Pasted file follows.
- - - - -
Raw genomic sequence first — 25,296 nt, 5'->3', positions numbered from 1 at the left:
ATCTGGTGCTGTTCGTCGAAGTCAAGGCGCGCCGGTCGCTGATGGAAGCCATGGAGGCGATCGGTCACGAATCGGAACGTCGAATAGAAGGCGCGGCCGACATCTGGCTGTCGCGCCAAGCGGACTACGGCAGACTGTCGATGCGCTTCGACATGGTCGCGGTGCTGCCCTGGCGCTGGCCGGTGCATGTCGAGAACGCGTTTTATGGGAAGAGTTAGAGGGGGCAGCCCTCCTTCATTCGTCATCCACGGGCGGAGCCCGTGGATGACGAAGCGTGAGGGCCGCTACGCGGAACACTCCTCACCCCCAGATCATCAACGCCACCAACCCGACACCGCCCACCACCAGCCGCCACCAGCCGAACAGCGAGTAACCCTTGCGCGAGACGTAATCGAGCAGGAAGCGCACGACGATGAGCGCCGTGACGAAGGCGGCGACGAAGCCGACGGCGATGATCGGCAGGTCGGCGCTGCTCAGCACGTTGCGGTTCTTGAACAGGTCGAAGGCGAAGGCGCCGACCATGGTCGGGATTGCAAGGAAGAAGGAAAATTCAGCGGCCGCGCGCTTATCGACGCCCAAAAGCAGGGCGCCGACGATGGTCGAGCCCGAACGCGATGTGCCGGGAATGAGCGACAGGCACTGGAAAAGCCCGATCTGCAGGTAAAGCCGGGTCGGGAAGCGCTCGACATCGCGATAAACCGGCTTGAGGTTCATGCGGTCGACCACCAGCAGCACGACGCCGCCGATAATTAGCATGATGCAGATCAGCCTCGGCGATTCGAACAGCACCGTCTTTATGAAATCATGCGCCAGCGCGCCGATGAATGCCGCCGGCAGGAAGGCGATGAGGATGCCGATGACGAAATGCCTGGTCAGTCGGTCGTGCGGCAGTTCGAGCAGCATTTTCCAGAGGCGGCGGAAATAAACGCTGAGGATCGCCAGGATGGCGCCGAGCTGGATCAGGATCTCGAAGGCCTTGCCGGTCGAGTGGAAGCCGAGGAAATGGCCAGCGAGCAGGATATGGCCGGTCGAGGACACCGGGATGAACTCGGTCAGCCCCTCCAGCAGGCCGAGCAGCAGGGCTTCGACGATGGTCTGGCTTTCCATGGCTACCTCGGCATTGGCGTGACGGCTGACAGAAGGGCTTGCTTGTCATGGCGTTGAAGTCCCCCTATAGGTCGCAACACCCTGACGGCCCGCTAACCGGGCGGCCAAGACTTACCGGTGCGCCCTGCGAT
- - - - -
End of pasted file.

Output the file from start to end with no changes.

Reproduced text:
Raw genomic sequence first — 25,296 nt, 5'->3', positions numbered from 1 at the left:
ATCTGGTGCTGTTCGTCGAAGTCAAGGCGCGCCGGTCGCTGATGGAAGCCATGGAGGCGATCGGTCACGAATCGGAACGTCGAATAGAAGGCGCGGCCGACATCTGGCTGTCGCGCCAAGCGGACTACGGCAGACTGTCGATGCGCTTCGACATGGTCGCGGTGCTGCCCTGGCGCTGGCCGGTGCATGTCGAGAACGCGTTTTATGGGAAGAGTTAGAGGGGGCAGCCCTCCTTCATTCGTCATCCACGGGCGGAGCCCGTGGATGACGAAGCGTGAGGGCCGCTACGCGGAACACTCCTCACCCCCAGATCATCAACGCCACCAACCCGACACCGCCCACCACCAGCCGCCACCAGCCGAACAGCGAGTAACCCTTGCGCGAGACGTAATCGAGCAGGAAGCGCACGACGATGAGCGCCGTGACGAAGGCGGCGACGAAGCCGACGGCGATGATCGGCAGGTCGGCGCTGCTCAGCACGTTGCGGTTCTTGAACAGGTCGAAGGCGAAGGCGCCGACCATGGTCGGGATTGCAAGGAAGAAGGAAAATTCAGCGGCCGCGCGCTTATCGACGCCCAAAAGCAGGGCGCCGACGATGGTCGAGCCCGAACGCGATGTGCCGGGAATGAGCGACAGGCACTGGAAAAGCCCGATCTGCAGGTAAAGCCGGGTCGGGAAGCGCTCGACATCGCGATAAACCGGCTTGAGGTTCATGCGGTCGACCACCAGCAGCACGACGCCGCCGATAATTAGCATGATGCAGATCAGCCTCGGCGATTCGAACAGCACCGTCTTTATGAAATCATGCGCCAGCGCGCCGATGAATGCCGCCGGCAGGAAGGCGATGAGGATGCCGATGACGAAATGCCTGGTCAGTCGGTCGTGCGGCAGTTCGAGCAGCATTTTCCAGAGGCGGCGGAAATAAACGCTGAGGATCGCCAGGATGGCGCCGAGCTGGATCAGGATCTCGAAGGCCTTGCCGGTCGAGTGGAAGCCGAGGAAATGGCCAGCGAGCAGGATATGGCCGGTCGAGGACACCGGGATGAACTCGGTCAGCCCCTCCAGCAGGCCGAGCAGCAGGGCTTCGACGATGGTCTGGCTTTCCATGGCTACCTCGGCATTGGCGTGACGGCTGACAGAAGGGCTTGCTTGTCATGGCGTTGAAGTCCCCCTATAGGTCGCAACACCCTGACGGCCCGCTAACCGGGCGGCCAAGACTTACCGGTGCGCCCTGCGAT